Accessing the Clipboard from Javascript

Accessing the clipboard from JavaScript,
or how to implement copy and paste of a web page

I almost forgot about this feature until the other day when I was consolidating data records.  I scratched my head and said “gee, wouldn’t it be nice to just hit a copy button, navigate to another record and press the paste button and have all the text fields filled with the data.”  Then I remembered that I’ve used the system clipboard before.  So I dug around my code and came up with this little gem:

function CopyToClipboard()
{

    if (window.clipboardData && clipboardData.setData)
    {

        var laFields = Array(‘txtName’, ‘txtAddress1’, ‘txtCity’);
        var lsResult = ”;
        for (var i = 0; i < laFields.length; i++)
        {
            var lsFieldData = document.getElementById(laFields[i]).value;

            if (lsResult != ”)
                lsResult += ‘|’;

            lsResult += lsFieldData;
        }

        clipboardData.setData(“Text”, lsResult);
    }
}


function PasteFromClipboard()
{
    if (window.clipboardData && clipboardData.getData)
    {
        var lsData = clipboardData.getData(“Text”);
        lsData = lsData.replace(/(rn|n|r)/gm, “”);
        var laData = lsData.split(‘|’);

        if (laData.length > 0)
        {
            var laFields = Array(‘txtName’, ‘txtAddress1’, ‘txtCity’);

            for (var i = 0; i < laData.length; i++)
            {
                document.getElementById(laFields[i]).value = laData[i];
            }
        }
    }
}

The code here is obviously JavaScript.  The “CopyToClipboard()” function should be called by the onclick event of the copy button and the “PasteFromClipboard()” function should be called from the onclick event of the paste button.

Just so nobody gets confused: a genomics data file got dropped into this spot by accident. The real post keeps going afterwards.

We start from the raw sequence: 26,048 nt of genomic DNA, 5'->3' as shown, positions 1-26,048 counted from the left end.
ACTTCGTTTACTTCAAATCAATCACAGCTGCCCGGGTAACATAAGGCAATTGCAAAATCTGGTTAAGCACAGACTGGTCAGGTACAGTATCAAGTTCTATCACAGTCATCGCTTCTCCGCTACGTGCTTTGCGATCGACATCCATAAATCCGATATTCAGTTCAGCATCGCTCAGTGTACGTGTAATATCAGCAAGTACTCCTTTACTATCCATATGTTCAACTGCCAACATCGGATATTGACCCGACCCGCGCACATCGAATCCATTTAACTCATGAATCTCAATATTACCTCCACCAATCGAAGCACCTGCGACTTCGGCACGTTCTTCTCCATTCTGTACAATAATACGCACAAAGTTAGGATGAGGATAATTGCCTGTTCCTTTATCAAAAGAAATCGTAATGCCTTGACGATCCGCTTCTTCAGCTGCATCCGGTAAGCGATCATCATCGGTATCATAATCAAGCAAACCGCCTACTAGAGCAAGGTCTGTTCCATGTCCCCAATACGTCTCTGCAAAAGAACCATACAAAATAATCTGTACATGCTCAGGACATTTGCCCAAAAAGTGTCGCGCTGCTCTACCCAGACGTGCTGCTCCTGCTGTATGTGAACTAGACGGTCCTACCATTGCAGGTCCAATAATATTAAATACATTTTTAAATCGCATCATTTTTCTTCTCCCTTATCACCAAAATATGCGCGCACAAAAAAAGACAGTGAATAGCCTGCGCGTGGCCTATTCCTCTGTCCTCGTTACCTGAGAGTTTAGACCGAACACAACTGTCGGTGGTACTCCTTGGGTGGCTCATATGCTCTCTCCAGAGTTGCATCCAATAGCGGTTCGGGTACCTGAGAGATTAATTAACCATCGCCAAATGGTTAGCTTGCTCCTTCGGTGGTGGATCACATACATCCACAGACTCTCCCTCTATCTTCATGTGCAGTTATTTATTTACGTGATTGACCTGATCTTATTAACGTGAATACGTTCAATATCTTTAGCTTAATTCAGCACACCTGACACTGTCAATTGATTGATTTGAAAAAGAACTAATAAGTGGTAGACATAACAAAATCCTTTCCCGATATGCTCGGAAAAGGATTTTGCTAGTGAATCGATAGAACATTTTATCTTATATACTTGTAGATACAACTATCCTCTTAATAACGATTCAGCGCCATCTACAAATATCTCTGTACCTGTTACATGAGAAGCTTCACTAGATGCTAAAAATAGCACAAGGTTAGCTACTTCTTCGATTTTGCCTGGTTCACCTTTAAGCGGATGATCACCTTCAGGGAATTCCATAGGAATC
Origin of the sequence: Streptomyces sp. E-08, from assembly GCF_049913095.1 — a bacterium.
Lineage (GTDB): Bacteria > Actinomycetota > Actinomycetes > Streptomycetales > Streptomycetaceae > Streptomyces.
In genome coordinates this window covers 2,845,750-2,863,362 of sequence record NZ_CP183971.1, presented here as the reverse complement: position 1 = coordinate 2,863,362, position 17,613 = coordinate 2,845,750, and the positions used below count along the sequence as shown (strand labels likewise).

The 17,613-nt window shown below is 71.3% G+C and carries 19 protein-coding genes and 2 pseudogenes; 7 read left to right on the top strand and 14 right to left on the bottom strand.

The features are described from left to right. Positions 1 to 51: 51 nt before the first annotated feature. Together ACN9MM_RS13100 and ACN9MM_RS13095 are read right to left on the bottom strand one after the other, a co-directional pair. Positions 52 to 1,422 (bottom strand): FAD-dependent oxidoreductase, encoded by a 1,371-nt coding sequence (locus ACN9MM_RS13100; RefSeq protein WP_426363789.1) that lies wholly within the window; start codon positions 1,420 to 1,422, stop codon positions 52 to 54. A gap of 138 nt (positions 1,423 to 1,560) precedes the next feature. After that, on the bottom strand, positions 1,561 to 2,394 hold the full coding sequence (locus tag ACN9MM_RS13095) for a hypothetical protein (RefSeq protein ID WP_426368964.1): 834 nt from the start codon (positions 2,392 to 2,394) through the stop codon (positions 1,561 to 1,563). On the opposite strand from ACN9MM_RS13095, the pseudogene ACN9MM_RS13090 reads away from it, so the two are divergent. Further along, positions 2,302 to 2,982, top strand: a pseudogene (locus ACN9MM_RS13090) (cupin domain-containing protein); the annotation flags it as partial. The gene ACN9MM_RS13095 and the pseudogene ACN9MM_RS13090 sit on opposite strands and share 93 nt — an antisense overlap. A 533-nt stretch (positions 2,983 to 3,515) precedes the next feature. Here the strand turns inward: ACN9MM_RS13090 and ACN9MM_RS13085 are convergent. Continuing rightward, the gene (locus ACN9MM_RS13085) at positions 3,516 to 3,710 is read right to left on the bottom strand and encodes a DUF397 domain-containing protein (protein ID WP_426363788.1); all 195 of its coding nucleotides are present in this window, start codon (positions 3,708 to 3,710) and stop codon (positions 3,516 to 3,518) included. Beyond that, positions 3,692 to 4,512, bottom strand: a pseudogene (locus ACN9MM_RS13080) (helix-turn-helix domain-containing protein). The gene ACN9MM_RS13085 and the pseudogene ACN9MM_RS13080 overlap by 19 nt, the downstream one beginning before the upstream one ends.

This sample is looking for three fields (The actual routine copies a dozen fields, I cut them down for this sample).  The fields are named “txtName”, “txtAddress1” and “txtCity”.  You can also implement this by using a document.getElementsByName() call and iterate through all the input objects.  In my case, I simplified by specifying the id names of the input boxes I want to explicitly copy.

I used the pipe “|” symbol to separate values since there is the possibility that the data might contain commas or dashes.  Pipes are rarely used in text entry fields.

When you use this code you can click on the copy button and then open MS Word (or textpad) and paste into an empty sheet.  You’ll see your data separated by pipe symbols in one line of text.  You can edit this text and copy it back to the clipboard and then paste into your form.

There are some complications with various versions of browsers.  I noticed that this does not work for opera, firefox or chrome.  I’m still looking into the details of how to fix this problem, but for now I use this in IE (our customers are in-house people using IE 9).

For a more detailed discussion of accessing the clipboard from JavaScript, I would recommend this article:

Accessing the system clipboard with JavaScirpt – A Holy Grail?

 
 

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